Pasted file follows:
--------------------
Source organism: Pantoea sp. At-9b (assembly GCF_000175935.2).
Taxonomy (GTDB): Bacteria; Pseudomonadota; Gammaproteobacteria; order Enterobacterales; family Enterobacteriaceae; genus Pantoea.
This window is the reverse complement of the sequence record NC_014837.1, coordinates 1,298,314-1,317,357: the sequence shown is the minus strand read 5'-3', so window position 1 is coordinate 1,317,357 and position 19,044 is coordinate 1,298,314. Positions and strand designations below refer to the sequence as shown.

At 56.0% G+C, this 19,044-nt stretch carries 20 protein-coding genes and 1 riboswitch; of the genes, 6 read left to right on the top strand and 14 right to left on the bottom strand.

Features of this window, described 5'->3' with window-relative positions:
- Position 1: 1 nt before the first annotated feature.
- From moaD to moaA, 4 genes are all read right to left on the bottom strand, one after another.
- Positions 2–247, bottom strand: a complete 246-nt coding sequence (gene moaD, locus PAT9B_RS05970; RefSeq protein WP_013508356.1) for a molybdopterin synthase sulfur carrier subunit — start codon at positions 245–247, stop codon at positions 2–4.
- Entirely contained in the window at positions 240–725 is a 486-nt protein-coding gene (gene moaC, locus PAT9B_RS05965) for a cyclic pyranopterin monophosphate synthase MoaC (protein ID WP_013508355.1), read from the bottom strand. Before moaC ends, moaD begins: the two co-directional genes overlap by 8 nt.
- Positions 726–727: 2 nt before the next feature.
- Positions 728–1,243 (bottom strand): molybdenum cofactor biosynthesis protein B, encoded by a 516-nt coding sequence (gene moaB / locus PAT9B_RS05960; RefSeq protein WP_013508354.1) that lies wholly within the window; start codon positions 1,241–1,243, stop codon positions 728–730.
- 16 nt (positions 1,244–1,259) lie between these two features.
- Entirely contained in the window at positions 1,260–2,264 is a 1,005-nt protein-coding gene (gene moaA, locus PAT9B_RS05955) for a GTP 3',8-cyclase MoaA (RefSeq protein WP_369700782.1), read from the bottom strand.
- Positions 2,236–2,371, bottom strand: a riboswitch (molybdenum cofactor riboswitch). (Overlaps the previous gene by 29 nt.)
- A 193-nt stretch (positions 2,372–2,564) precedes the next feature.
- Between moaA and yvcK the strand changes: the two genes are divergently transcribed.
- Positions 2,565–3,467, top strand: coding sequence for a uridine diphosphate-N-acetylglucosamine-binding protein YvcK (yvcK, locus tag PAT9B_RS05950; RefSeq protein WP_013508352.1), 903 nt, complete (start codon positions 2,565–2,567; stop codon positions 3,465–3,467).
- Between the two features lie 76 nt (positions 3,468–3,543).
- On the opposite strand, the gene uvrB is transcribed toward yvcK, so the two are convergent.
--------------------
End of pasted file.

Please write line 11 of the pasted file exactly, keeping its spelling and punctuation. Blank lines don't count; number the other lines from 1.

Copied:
- Positions 728–1,243 (bottom strand): molybdenum cofactor biosynthesis protein B, encoded by a 516-nt coding sequence (gene moaB / locus PAT9B_RS05960; RefSeq protein WP_013508354.1) that lies wholly within the window; start codon positions 1,241–1,243, stop codon positions 728–730.